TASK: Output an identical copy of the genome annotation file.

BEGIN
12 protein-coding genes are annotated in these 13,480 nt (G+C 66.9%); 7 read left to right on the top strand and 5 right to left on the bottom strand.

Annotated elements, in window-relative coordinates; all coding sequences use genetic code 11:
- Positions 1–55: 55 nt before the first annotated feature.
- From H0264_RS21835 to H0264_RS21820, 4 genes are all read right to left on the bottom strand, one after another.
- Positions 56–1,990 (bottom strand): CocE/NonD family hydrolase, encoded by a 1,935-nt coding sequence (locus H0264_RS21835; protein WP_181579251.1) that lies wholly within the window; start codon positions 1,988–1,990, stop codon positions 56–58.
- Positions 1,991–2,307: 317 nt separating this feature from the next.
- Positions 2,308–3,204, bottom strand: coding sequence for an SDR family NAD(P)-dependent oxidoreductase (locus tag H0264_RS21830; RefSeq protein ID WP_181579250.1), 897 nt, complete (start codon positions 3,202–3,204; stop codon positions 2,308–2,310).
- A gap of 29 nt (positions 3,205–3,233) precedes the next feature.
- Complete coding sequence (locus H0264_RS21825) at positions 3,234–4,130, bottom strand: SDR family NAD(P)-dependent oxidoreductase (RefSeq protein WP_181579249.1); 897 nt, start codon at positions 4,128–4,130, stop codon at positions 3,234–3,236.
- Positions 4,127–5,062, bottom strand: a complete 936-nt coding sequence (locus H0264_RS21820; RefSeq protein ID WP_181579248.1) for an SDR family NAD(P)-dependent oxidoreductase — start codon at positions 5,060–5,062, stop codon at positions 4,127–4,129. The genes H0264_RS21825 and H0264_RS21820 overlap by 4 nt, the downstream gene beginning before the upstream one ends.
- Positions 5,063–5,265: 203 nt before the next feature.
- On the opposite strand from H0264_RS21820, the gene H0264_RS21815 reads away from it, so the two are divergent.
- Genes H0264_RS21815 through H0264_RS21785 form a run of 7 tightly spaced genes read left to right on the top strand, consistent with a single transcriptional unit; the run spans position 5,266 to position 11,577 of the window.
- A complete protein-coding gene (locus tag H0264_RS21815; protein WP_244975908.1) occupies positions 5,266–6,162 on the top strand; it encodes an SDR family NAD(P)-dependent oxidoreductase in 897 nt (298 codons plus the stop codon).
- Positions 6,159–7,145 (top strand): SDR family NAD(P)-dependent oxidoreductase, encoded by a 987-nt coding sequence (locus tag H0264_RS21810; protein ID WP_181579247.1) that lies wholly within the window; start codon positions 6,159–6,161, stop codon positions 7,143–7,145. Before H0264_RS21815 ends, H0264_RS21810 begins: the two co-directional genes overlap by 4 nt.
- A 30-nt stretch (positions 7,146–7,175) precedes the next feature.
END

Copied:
12 protein-coding genes are annotated in these 13,480 nt (G+C 66.9%); 7 read left to right on the top strand and 5 right to left on the bottom strand.

Annotated elements, in window-relative coordinates; all coding sequences use genetic code 11:
- Positions 1–55: 55 nt before the first annotated feature.
- From H0264_RS21835 to H0264_RS21820, 4 genes are all read right to left on the bottom strand, one after another.
- Positions 56–1,990 (bottom strand): CocE/NonD family hydrolase, encoded by a 1,935-nt coding sequence (locus H0264_RS21835; protein WP_181579251.1) that lies wholly within the window; start codon positions 1,988–1,990, stop codon positions 56–58.
- Positions 1,991–2,307: 317 nt separating this feature from the next.
- Positions 2,308–3,204, bottom strand: coding sequence for an SDR family NAD(P)-dependent oxidoreductase (locus tag H0264_RS21830; RefSeq protein ID WP_181579250.1), 897 nt, complete (start codon positions 3,202–3,204; stop codon positions 2,308–2,310).
- A gap of 29 nt (positions 3,205–3,233) precedes the next feature.
- Complete coding sequence (locus H0264_RS21825) at positions 3,234–4,130, bottom strand: SDR family NAD(P)-dependent oxidoreductase (RefSeq protein WP_181579249.1); 897 nt, start codon at positions 4,128–4,130, stop codon at positions 3,234–3,236.
- Positions 4,127–5,062, bottom strand: a complete 936-nt coding sequence (locus H0264_RS21820; RefSeq protein ID WP_181579248.1) for an SDR family NAD(P)-dependent oxidoreductase — start codon at positions 5,060–5,062, stop codon at positions 4,127–4,129. The genes H0264_RS21825 and H0264_RS21820 overlap by 4 nt, the downstream gene beginning before the upstream one ends.
- Positions 5,063–5,265: 203 nt before the next feature.
- On the opposite strand from H0264_RS21820, the gene H0264_RS21815 reads away from it, so the two are divergent.
- Genes H0264_RS21815 through H0264_RS21785 form a run of 7 tightly spaced genes read left to right on the top strand, consistent with a single transcriptional unit; the run spans position 5,266 to position 11,577 of the window.
- A complete protein-coding gene (locus tag H0264_RS21815; protein WP_244975908.1) occupies positions 5,266–6,162 on the top strand; it encodes an SDR family NAD(P)-dependent oxidoreductase in 897 nt (298 codons plus the stop codon).
- Positions 6,159–7,145 (top strand): SDR family NAD(P)-dependent oxidoreductase, encoded by a 987-nt coding sequence (locus tag H0264_RS21810; protein ID WP_181579247.1) that lies wholly within the window; start codon positions 6,159–6,161, stop codon positions 7,143–7,145. Before H0264_RS21815 ends, H0264_RS21810 begins: the two co-directional genes overlap by 4 nt.
- A 30-nt stretch (positions 7,146–7,175) precedes the next feature.